Meet the Author: Patrick Holland

Patrick’s top tip for aspiring authors: Write about the first time you really hurt someone. That will knock the conviction that you’re a wonderful misunderstood genius out of you. Then you’ll be on your way.


patrick-holland300-image-581x445Patrick Holland is the award-winning author of The Source of the Sound, The Mary Smokes Boys, Riding the Trains in Japan and The Darkest Little Room. He lives in Brisbane, Australia.

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Why do you write? I think if you boiled it back to its essence, the answer would be because there is something healing – restorative – about the creative act. With luck and discipline, you can discover beauty and order in chaos.

What would you be doing if you weren’t a writer? I would be a farmer and a composer. I still aim to become a composer one day. I’ve composed a few little pieces. And I’d have land and run cattle. Or else I’d be a hairdresser. All the girls at my hairdresser’s seem to have a wonderful, carefree life day to day.

What was your toughest obstacle to becoming published? To be honest I never had any difficulty. The first few things I sent out were recognised by prizes and were published by default. The difficulty isn’t getting published, it’s making your work really worthwhile. Emerging authors being so focused as they are on publication baffles me – with that focus you’re almost certain to become a creature of the market. And the novelty of seeing your name in print will quickly wear off. Write what you most want to read. Then try to shape it even more to your own desires. None of us are all that unique, you’ll still find an audience, and you’ll have your authenticity intact.

What’s the best aspect of your writing life? That I get to use my imagination daily, always trying to discover something more strange and beautiful and true than yesterday.

—the worst? The many years of watching your friends buy new cars, houses etc, while you, in the world’s terms, languish.

What would you do differently if you were starting out now as a writer? Pay less attention to what other people thought I was doing, and more about what I thought.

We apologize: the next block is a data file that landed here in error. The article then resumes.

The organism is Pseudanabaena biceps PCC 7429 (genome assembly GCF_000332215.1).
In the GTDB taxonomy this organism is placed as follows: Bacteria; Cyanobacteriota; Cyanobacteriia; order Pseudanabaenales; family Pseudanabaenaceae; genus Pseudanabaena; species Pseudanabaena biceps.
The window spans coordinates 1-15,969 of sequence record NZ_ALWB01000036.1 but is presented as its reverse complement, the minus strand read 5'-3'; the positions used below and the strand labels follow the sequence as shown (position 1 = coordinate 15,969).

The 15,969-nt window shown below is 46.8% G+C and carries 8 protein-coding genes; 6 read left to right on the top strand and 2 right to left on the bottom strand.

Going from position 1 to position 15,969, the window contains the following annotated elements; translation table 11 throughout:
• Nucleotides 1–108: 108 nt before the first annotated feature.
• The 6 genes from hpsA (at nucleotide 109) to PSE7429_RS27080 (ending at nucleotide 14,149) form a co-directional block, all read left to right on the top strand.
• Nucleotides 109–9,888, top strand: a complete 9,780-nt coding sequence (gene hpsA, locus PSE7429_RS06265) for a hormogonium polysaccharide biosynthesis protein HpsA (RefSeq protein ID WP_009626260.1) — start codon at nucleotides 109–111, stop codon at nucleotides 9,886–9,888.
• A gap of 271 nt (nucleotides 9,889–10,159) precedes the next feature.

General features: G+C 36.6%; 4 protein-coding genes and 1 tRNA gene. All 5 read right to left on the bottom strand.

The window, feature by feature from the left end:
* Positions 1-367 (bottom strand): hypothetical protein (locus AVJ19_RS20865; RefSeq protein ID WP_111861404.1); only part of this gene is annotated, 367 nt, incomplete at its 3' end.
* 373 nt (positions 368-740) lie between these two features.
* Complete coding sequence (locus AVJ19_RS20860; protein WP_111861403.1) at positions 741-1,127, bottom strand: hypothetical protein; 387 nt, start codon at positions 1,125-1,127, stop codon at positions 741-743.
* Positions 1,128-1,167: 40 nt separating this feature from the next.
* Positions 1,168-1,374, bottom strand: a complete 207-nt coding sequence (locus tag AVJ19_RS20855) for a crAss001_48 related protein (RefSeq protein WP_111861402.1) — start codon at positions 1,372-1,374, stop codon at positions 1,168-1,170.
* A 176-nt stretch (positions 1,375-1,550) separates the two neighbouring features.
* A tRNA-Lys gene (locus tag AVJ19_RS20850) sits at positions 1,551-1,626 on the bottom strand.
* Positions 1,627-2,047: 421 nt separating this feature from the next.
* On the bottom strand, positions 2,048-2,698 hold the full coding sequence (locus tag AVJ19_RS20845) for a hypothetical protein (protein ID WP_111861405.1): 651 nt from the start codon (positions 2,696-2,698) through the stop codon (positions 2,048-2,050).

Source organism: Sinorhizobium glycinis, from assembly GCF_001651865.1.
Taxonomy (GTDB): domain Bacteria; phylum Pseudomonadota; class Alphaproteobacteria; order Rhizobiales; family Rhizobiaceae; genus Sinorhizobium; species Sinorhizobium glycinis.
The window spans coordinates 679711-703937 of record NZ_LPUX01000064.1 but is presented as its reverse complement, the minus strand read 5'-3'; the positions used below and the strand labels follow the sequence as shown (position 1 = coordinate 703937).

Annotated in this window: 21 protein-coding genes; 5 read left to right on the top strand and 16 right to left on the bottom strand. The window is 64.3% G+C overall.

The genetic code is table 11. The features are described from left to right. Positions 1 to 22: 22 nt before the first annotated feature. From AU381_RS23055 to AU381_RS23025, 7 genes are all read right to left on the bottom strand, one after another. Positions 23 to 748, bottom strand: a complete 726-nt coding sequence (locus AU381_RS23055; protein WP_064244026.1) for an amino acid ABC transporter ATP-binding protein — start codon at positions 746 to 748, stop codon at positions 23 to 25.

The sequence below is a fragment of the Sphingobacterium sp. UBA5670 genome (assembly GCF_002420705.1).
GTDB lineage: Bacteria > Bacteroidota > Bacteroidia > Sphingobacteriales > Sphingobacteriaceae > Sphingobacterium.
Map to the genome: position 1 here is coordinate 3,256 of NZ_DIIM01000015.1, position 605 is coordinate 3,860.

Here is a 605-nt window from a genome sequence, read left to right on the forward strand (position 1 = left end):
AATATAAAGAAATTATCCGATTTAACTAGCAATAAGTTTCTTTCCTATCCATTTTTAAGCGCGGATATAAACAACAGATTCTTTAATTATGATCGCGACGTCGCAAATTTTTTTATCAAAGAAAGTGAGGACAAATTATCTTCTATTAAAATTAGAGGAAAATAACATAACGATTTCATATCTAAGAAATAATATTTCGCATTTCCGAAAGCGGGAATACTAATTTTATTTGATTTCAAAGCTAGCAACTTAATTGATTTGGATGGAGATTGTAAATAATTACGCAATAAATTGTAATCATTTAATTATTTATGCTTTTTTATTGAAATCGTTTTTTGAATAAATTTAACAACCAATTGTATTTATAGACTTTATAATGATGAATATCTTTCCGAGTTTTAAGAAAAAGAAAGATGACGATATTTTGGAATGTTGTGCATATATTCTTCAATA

What do you wish you’d been told before you set out to become an author? I’m glad I was never told the truth. If a writer truly knew how hard it was going to be at the outset, I doubt they’d start.

What’s the best advice you were ever given? Hemingway’s from the intro the The First Forty-Nine Stories

In going where you have to go, and doing what you have to do, and seeing what you have to see, you’ll dull and blunt the instrument you write with. But I would rather have it bent and dull and know I had to put it to the grindstone again and hammer it into shape and put a whetstone to it, and know that I had something to write about, than to have it bright and shining and nothing to say, or smooth and well-oiled in the closet, but unused.

Writing isn’t violin playing or calculus. You can’t just practice and study and get good at it. You need first hand experiences of life, and the more, and more varied, the better for a writer.



Patrick Holland

The last bushrangers in Australian history, James and Patrick Kenniff, were at the height at their horse thieving operation at the turn of the 20th century. In One, troops cannot pull the Kenniff Gang out of the ranges and plains of Western Queensland – the brothers know the
terrain too well, and the locals are sympathetic to their escapades. When a policeman and a station manager go out on patrol from tiny Upper Warrego Station and disappear, Sergeant Nixon makes it his mission to pursue the gang, especially, Jim Kenniff, who becomes for him
an emblem of the violence that resides in the heart of the country.

It asks what right one man has to impose his will on another, and whether the written law can ever answer the law of the heart.

One is available here.




Meet the Author: Roslyn Russell

Roslyn’s top tip for aspiring authors: Be critical of your writing and be prepared to knock out sections that are not working – be ruthless, and not self-indulgent. Your writing will benefit from this enormously.

ros-lovely-photo-2Roslyn Russell is a historian and curator who operates a consultancy which undertakes historical and museum projects. Roslyn has written books on Australian history and literature, including Literary Links between Australia and Britain (Allen & Unwin, 1997), Ever, Manning: Selected Letters of Manning Clark 1938-1991 (ed.) (Allen & Unwin, 2008), and The Business of Nature: John Gould and Australia (National Library of Australia, 2011).

Museum exhibition development has taken Roslyn to Barbados, where she has worked on two major exhibitions – the Museum of Parliament and National Heroes Gallery in Bridgetown; and Exchange: A Place of Mystery and Discovery for the Central Bank of Barbados. She collaborated with Alissandra Cummins and Kevin Farmer in compiling Plantation to Nation: Caribbean Museums and National Identity (Common Ground Press, Champaign, Illinois, 2013). Barbados also inspired her novel, Maria Returns: Barbados to Mansfield Park (Bobby Graham Publishers, 2014); and Barbados: More Than A Beach (2011) (free on iTunes).